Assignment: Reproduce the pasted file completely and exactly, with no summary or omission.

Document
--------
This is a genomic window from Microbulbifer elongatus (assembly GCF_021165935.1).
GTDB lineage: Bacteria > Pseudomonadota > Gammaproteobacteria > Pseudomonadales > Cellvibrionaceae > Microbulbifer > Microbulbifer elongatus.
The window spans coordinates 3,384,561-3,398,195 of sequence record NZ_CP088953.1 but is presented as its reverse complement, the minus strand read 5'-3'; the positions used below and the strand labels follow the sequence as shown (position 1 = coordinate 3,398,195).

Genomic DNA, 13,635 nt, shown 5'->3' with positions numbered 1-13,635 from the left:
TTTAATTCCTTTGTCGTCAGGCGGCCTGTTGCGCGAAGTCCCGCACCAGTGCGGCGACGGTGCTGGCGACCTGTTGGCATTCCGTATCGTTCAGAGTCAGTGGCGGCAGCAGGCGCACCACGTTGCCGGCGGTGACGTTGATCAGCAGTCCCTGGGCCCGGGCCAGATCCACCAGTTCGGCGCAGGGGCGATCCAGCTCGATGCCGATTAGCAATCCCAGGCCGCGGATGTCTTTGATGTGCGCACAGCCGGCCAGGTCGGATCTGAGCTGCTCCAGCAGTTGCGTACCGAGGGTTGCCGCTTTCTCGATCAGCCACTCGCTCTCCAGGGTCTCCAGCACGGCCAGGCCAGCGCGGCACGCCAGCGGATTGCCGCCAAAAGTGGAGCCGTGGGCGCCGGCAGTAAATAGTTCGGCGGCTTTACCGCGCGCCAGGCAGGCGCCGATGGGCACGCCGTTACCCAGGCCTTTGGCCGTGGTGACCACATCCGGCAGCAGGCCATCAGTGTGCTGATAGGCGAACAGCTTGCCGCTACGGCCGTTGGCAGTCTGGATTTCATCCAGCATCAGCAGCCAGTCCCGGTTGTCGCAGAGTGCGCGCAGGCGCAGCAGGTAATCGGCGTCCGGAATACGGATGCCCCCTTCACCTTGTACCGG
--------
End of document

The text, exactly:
This is a genomic window from Microbulbifer elongatus (assembly GCF_021165935.1).
GTDB lineage: Bacteria > Pseudomonadota > Gammaproteobacteria > Pseudomonadales > Cellvibrionaceae > Microbulbifer > Microbulbifer elongatus.
The window spans coordinates 3,384,561-3,398,195 of sequence record NZ_CP088953.1 but is presented as its reverse complement, the minus strand read 5'-3'; the positions used below and the strand labels follow the sequence as shown (position 1 = coordinate 3,398,195).

Genomic DNA, 13,635 nt, shown 5'->3' with positions numbered 1-13,635 from the left:
TTTAATTCCTTTGTCGTCAGGCGGCCTGTTGCGCGAAGTCCCGCACCAGTGCGGCGACGGTGCTGGCGACCTGTTGGCATTCCGTATCGTTCAGAGTCAGTGGCGGCAGCAGGCGCACCACGTTGCCGGCGGTGACGTTGATCAGCAGTCCCTGGGCCCGGGCCAGATCCACCAGTTCGGCGCAGGGGCGATCCAGCTCGATGCCGATTAGCAATCCCAGGCCGCGGATGTCTTTGATGTGCGCACAGCCGGCCAGGTCGGATCTGAGCTGCTCCAGCAGTTGCGTACCGAGGGTTGCCGCTTTCTCGATCAGCCACTCGCTCTCCAGGGTCTCCAGCACGGCCAGGCCAGCGCGGCACGCCAGCGGATTGCCGCCAAAAGTGGAGCCGTGGGCGCCGGCAGTAAATAGTTCGGCGGCTTTACCGCGCGCCAGGCAGGCGCCGATGGGCACGCCGTTACCCAGGCCTTTGGCCGTGGTGACCACATCCGGCAGCAGGCCATCAGTGTGCTGATAGGCGAACAGCTTGCCGCTACGGCCGTTGGCAGTCTGGATTTCATCCAGCATCAGCAGCCAGTCCCGGTTGTCGCAGAGTGCGCGCAGGCGCAGCAGGTAATCGGCGTCCGGAATACGGATGCCCCCTTCACCTTGTACCGG